• 15.

      15 - Measuring the Skirt (c)

      2:29

    • 16.

      16 - Measuring the Skirt (d)

      3:11

    • 17.

      17 - Measuring the Skirt (e)

      1:02

    • 18.

      18 - True the Darts

      2:17

    • 19.

      19 - Making a "longer" bodice (Fisheye Darts).

      1:56

    • 20.

      20 - A simple general concept of Pattern Grading.

      3:42

    • 21.

      21 - Working at Ralph Lauren - story time.

      1:54

    • 22.

      22 - Conclusion

      0:17

    • 23.

      Bonus Lecture: FAQs, and other "goodies", etc.

      9:43

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About This Class

Imagine what it’s like to be able to make designs for yourself or for a specific person/client.

If you’ve ever wanted to learn how to take measurements, whether it’s of your dress form, or of yourself, or a customer, this course will teach you how to do that, step-by-step, both for a Bodice and for a Skirt.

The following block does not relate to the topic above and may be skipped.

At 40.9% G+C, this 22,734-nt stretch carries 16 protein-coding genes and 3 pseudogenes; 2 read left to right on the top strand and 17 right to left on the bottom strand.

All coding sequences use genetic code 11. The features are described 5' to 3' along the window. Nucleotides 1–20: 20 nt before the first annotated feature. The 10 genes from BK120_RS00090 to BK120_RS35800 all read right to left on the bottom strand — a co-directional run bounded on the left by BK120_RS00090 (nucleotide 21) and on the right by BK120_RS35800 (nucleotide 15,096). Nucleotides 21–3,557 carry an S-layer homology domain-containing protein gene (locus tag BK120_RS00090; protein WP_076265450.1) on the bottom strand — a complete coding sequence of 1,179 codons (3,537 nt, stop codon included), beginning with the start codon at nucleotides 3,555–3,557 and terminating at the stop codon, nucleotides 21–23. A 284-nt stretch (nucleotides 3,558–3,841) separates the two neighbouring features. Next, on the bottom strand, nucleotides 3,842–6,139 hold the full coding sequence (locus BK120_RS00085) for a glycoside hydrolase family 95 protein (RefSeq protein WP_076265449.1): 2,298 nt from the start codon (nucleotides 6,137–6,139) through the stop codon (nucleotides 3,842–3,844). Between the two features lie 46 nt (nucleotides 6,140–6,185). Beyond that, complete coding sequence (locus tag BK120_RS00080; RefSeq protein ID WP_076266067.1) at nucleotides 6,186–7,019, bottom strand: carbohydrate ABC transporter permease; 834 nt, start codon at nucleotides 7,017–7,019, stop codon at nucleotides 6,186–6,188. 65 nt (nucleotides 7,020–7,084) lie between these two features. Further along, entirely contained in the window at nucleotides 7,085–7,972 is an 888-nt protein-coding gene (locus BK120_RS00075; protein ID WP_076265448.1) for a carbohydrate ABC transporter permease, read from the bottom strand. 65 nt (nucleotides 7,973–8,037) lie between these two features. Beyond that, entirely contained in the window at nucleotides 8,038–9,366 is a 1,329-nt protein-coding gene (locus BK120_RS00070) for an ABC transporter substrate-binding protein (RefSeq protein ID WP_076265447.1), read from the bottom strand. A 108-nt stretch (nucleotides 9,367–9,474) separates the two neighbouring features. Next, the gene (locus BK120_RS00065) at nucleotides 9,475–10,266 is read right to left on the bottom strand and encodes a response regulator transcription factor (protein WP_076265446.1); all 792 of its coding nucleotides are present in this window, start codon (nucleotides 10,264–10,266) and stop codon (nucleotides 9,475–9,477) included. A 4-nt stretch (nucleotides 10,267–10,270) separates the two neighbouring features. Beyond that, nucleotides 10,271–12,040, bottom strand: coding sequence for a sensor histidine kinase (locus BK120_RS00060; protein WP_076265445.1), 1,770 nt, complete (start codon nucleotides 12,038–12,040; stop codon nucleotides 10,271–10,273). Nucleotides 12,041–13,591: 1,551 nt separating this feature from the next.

This Course is for a large variety of “students” — firstly, it is for beginners who want to learn how to draft a Basic Bodice, and a Basic Skirt. It is also for intermediate designers who want to learn how to measure a body, or dress form, and draft a pattern to fit specific measurements. It is also for advanced designers who want to make “made-to-order” designs to fit specific customers.

In this Course you will learn:

  • How to draft a Basic Bodice (Front and back), from scratch using specific measurement.

  • How to draft a Skirt (Front and Back), from scratch using specific measurements.